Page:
In Big Little Lies, a sense of privacy is elusive, if not nonexistent. In the picturesque, privileged beachside town of Monterey, the women entangled in these lies have little to no semblance of a barricade between themselves and the gossip of the community. Their intimate lives and secrets, even behind closed doors, play out in such a voyeuristic manner that the wall-to-wall windows of each of their houses act as a menagerie keeping the images out in the open with the noise on mute. And all the while, the audience bears witness as the pain of past and present is inflicted upon these women. If there is one element that Big Little Lies uses to tie the audience and its characters together, it’s the shared experience of trauma.
When the announcement was made that production of a second season would begin for HBO’s resplendently rich series, there was a tremor of shock felt through the industry and audiences. The first season was practically perfect, receiving wide acclaim and earning several awards. Judged as a limited series by the Television Academy and the Hollywood Foreign Press Association, among others, the season two announcement was met with a jolt of excitement, frustration, and some apprehension. As an ardent fan of the first season, I fell under apprehension. Not due to concern for handling the next phase of the Monterey Five’s story, but the show’s continued confrontation with abuse, rape, gaslighting, and trauma.
I, along with millions of others, went into a frenzy – a glass of white wine in hand – watching the intertwining and connecting narratives of these dynamic women play out. I had no existing relationship to the source material, the novel of the same name by Liane Moriarty. But with powerhouses like Reese Witherspoon, Nicole Kidman, Zoë Kravitz, Shailene Woodley, and Laura Dern at the helm, there was little to nothing swaying my dedicated viewership.
Following five women as their lives and the lives of their children are intertwined in matters of abuse, bullying, and lies, the sleek series harbored intense commentary. Our investment in the show with each passing episode began to feel more cathartic; the emotional reactions came from a guttural place. Interest didn’t lie so much in the question of who died by the end of the series — that mystery was only the tipping point — but what lead to this violent conclusion. In that first watch, I realized what was tying me to these women: trauma was the tie that would bind the characters and audiences’ relationship with the show.
Big Little Lies saw characters Jane, Madeline, Bonnie, Celeste, and Renata confronting one another and themselves. Jane still struggled with post-traumatic stress years after her rape while also facing the possibility that her son was a bully. Madeline became Jane’s confidant and champion, along with Celeste, who was a victim of domestic abuse at the hands of her husband. Renata Klein openly could not grapple with her daughter’s fear of her school bully. And in the end, Bonnie (misused in the first season), became the one to harbor the most guilt from the final blow. Leading into the second season of the series, what ties these women together was the shared trauma that they had experienced and the guilt and shame that befalls women who are survivors.
But there’s more than just the surface level of what these women endure. The relationship to and communication of trauma and abuse on Big Little Lies begins with the commonality between Celeste (Kidman) and Amabella’s (Ivy George) shared experiences. Not only are they connected through their trauma by the man and boy perpetrating the act but also in the means by which they carry themselves through their trauma. Concerned by the outcome – further pain at their abuser’s hands – the two characters remain silent. Continuing to suffer rather than face lines of questioning and pressure for proof, as seen with Amabella’s mother, Renata (Dern), their stoicism becomes preferential to public forms of torment, frustration, and doubt.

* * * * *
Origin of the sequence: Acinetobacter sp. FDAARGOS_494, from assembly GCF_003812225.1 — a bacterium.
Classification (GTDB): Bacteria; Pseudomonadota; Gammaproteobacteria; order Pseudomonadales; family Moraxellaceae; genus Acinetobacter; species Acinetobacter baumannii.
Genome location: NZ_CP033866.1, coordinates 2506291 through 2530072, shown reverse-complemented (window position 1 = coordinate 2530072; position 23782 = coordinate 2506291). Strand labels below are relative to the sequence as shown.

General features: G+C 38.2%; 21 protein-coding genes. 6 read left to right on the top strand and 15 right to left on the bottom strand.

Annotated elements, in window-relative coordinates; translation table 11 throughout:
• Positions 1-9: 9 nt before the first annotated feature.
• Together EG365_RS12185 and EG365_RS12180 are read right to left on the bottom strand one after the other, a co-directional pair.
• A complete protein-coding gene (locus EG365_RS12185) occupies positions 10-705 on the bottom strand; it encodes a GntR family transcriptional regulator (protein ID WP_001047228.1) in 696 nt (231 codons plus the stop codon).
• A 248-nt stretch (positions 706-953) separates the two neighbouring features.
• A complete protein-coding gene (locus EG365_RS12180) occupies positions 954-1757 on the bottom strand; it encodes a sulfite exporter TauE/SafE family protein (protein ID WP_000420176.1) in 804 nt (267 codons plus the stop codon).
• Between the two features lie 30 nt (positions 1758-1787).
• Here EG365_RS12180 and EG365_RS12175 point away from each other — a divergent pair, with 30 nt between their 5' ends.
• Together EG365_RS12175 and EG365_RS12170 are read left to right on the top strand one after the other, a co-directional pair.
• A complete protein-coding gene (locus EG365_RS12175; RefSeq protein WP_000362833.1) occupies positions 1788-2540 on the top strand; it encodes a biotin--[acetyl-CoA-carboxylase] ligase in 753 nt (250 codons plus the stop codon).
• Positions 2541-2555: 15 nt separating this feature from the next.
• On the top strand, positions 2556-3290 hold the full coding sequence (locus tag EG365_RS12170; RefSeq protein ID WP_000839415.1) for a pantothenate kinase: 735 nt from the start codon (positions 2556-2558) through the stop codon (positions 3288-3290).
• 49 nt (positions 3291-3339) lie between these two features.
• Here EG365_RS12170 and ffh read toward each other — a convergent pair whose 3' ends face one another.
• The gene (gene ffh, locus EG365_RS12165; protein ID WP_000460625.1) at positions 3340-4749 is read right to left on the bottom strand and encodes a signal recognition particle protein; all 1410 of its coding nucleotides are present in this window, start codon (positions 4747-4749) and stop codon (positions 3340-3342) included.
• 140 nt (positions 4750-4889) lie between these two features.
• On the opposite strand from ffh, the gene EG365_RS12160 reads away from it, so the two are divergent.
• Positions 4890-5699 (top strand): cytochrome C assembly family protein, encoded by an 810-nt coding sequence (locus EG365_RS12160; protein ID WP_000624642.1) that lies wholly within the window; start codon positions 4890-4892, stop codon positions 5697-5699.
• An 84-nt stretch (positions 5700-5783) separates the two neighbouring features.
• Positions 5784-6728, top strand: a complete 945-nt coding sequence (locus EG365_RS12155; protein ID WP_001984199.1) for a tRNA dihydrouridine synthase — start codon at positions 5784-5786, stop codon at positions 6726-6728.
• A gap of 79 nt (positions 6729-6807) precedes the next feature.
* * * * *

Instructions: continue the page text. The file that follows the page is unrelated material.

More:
Each emotional touchstone felt like a mirrored event, not only between characters but replicating the similar peaks and valleys of real-life survivors. For one viewer in particular, situations inhabited by these characters translated to a confrontation of one’s survivalist, silent mentality – my own. The show premiered roughly a year and a half following my own maneuvering of abuse, and while I didn’t recognize it fully until three years after the fact, Big Little Lies served as an entry point into identifying what I had endured. Structured by broad strokes and intimate, nuanced moments, the silence of Celeste and Amabella and even the post-traumatic stresses suffered by Jane shown through their collective fear and shame began to point to my own internalized wounds and ask where they came from and how they got there.
The murder mystery aspect of Big Little Lies always served as a launching pad for the broad, universal themes the show sought to discuss. But dressed in the finest clothes with homes that had walls of glass, the voyeurism and discomfort became a revelatory tie-in to viewers, myself included. In its poignancy and trenchant maneuvering of replicating storylines and conveying shared emotions, these traumas became the empathetic touchpoint that leads to the release of the season one finale.
But just as it will be captured in the upcoming second season, when our abusers die or fade into obscurity in the peripheries of our lives, the trauma doesn’t die or leave with them like weighted baggage. Still, we tell ourselves it does end in their passing until something like Big Little Lies comes along and reminds us of the wounds internal and external that are still scabbing and need to breathe in order to to heal, culminating in the big, little lies we tell ourselves just to get by.